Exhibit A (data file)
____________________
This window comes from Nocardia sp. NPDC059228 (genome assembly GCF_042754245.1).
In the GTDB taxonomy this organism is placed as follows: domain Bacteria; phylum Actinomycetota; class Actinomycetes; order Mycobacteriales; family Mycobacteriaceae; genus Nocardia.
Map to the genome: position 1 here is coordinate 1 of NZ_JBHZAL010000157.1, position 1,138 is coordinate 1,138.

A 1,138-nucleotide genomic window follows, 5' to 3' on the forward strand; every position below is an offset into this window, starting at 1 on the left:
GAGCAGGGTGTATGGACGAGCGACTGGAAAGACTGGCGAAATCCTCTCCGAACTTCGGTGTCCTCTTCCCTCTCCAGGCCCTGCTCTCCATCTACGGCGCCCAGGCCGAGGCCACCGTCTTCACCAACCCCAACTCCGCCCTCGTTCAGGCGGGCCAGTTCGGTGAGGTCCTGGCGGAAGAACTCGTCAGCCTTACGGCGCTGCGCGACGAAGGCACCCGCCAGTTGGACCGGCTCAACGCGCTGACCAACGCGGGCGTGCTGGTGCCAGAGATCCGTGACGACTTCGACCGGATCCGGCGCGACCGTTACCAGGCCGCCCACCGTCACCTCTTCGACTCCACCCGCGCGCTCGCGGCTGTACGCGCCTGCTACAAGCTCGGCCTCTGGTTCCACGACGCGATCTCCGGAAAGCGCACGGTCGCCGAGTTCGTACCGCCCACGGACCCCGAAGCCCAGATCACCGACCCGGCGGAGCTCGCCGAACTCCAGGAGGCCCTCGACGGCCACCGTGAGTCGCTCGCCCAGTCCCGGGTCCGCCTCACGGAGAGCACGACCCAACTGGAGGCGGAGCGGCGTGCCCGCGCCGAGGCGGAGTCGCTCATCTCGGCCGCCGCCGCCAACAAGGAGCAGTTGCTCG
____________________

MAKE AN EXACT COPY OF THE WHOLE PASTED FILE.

This window comes from Nocardia sp. NPDC059228 (genome assembly GCF_042754245.1).
In the GTDB taxonomy this organism is placed as follows: domain Bacteria; phylum Actinomycetota; class Actinomycetes; order Mycobacteriales; family Mycobacteriaceae; genus Nocardia.
Map to the genome: position 1 here is coordinate 1 of NZ_JBHZAL010000157.1, position 1,138 is coordinate 1,138.

A 1,138-nucleotide genomic window follows, 5' to 3' on the forward strand; every position below is an offset into this window, starting at 1 on the left:
GAGCAGGGTGTATGGACGAGCGACTGGAAAGACTGGCGAAATCCTCTCCGAACTTCGGTGTCCTCTTCCCTCTCCAGGCCCTGCTCTCCATCTACGGCGCCCAGGCCGAGGCCACCGTCTTCACCAACCCCAACTCCGCCCTCGTTCAGGCGGGCCAGTTCGGTGAGGTCCTGGCGGAAGAACTCGTCAGCCTTACGGCGCTGCGCGACGAAGGCACCCGCCAGTTGGACCGGCTCAACGCGCTGACCAACGCGGGCGTGCTGGTGCCAGAGATCCGTGACGACTTCGACCGGATCCGGCGCGACCGTTACCAGGCCGCCCACCGTCACCTCTTCGACTCCACCCGCGCGCTCGCGGCTGTACGCGCCTGCTACAAGCTCGGCCTCTGGTTCCACGACGCGATCTCCGGAAAGCGCACGGTCGCCGAGTTCGTACCGCCCACGGACCCCGAAGCCCAGATCACCGACCCGGCGGAGCTCGCCGAACTCCAGGAGGCCCTCGACGGCCACCGTGAGTCGCTCGCCCAGTCCCGGGTCCGCCTCACGGAGAGCACGACCCAACTGGAGGCGGAGCGGCGTGCCCGCGCCGAGGCGGAGTCGCTCATCTCGGCCGCCGCCGCCAACAAGGAGCAGTTGCTCG